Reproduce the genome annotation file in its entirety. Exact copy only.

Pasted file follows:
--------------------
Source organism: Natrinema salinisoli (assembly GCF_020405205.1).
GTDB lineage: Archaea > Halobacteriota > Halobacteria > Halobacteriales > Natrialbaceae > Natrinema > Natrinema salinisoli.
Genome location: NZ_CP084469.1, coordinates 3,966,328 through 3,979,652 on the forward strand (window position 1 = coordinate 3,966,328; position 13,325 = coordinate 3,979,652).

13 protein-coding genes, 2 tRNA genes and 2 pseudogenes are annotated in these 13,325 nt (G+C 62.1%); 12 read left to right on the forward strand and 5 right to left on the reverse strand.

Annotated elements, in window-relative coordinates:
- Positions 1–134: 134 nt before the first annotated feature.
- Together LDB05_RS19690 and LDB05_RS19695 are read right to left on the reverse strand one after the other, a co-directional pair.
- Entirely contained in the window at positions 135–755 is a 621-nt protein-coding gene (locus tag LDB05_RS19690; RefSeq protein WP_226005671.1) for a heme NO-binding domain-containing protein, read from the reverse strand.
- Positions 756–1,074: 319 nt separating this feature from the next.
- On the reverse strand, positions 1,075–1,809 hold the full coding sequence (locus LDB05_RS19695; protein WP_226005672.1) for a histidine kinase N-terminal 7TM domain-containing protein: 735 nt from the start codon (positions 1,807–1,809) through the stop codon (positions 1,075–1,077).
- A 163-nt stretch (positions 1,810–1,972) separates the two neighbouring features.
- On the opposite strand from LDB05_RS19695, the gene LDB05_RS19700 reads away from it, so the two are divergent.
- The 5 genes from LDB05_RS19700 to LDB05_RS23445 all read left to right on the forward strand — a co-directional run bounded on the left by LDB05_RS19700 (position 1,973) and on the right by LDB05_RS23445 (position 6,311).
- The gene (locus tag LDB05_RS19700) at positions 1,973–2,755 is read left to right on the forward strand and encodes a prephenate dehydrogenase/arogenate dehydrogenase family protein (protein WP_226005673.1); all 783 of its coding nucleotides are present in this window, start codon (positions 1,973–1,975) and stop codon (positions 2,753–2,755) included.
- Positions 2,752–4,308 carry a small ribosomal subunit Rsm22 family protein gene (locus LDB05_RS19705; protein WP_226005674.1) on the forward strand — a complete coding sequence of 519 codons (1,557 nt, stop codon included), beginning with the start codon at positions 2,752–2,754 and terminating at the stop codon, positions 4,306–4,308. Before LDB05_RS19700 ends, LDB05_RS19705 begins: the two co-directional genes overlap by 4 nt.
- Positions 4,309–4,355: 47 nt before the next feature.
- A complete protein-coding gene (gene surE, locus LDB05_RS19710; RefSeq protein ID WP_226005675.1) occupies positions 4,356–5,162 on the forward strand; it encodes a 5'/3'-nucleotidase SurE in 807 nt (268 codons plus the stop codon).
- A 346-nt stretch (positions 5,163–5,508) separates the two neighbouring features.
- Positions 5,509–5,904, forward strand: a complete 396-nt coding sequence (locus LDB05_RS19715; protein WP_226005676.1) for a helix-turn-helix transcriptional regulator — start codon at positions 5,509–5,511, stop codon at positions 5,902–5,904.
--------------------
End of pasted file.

Source organism: Natrinema salinisoli (assembly GCF_020405205.1).
GTDB lineage: Archaea > Halobacteriota > Halobacteria > Halobacteriales > Natrialbaceae > Natrinema > Natrinema salinisoli.
Genome location: NZ_CP084469.1, coordinates 3,966,328 through 3,979,652 on the forward strand (window position 1 = coordinate 3,966,328; position 13,325 = coordinate 3,979,652).

13 protein-coding genes, 2 tRNA genes and 2 pseudogenes are annotated in these 13,325 nt (G+C 62.1%); 12 read left to right on the forward strand and 5 right to left on the reverse strand.

Annotated elements, in window-relative coordinates:
- Positions 1–134: 134 nt before the first annotated feature.
- Together LDB05_RS19690 and LDB05_RS19695 are read right to left on the reverse strand one after the other, a co-directional pair.
- Entirely contained in the window at positions 135–755 is a 621-nt protein-coding gene (locus tag LDB05_RS19690; RefSeq protein WP_226005671.1) for a heme NO-binding domain-containing protein, read from the reverse strand.
- Positions 756–1,074: 319 nt separating this feature from the next.
- On the reverse strand, positions 1,075–1,809 hold the full coding sequence (locus LDB05_RS19695; protein WP_226005672.1) for a histidine kinase N-terminal 7TM domain-containing protein: 735 nt from the start codon (positions 1,807–1,809) through the stop codon (positions 1,075–1,077).
- A 163-nt stretch (positions 1,810–1,972) separates the two neighbouring features.
- On the opposite strand from LDB05_RS19695, the gene LDB05_RS19700 reads away from it, so the two are divergent.
- The 5 genes from LDB05_RS19700 to LDB05_RS23445 all read left to right on the forward strand — a co-directional run bounded on the left by LDB05_RS19700 (position 1,973) and on the right by LDB05_RS23445 (position 6,311).
- The gene (locus tag LDB05_RS19700) at positions 1,973–2,755 is read left to right on the forward strand and encodes a prephenate dehydrogenase/arogenate dehydrogenase family protein (protein WP_226005673.1); all 783 of its coding nucleotides are present in this window, start codon (positions 1,973–1,975) and stop codon (positions 2,753–2,755) included.
- Positions 2,752–4,308 carry a small ribosomal subunit Rsm22 family protein gene (locus LDB05_RS19705; protein WP_226005674.1) on the forward strand — a complete coding sequence of 519 codons (1,557 nt, stop codon included), beginning with the start codon at positions 2,752–2,754 and terminating at the stop codon, positions 4,306–4,308. Before LDB05_RS19700 ends, LDB05_RS19705 begins: the two co-directional genes overlap by 4 nt.
- Positions 4,309–4,355: 47 nt before the next feature.
- A complete protein-coding gene (gene surE, locus LDB05_RS19710; RefSeq protein ID WP_226005675.1) occupies positions 4,356–5,162 on the forward strand; it encodes a 5'/3'-nucleotidase SurE in 807 nt (268 codons plus the stop codon).
- A 346-nt stretch (positions 5,163–5,508) separates the two neighbouring features.
- Positions 5,509–5,904, forward strand: a complete 396-nt coding sequence (locus LDB05_RS19715; protein WP_226005676.1) for a helix-turn-helix transcriptional regulator — start codon at positions 5,509–5,511, stop codon at positions 5,902–5,904.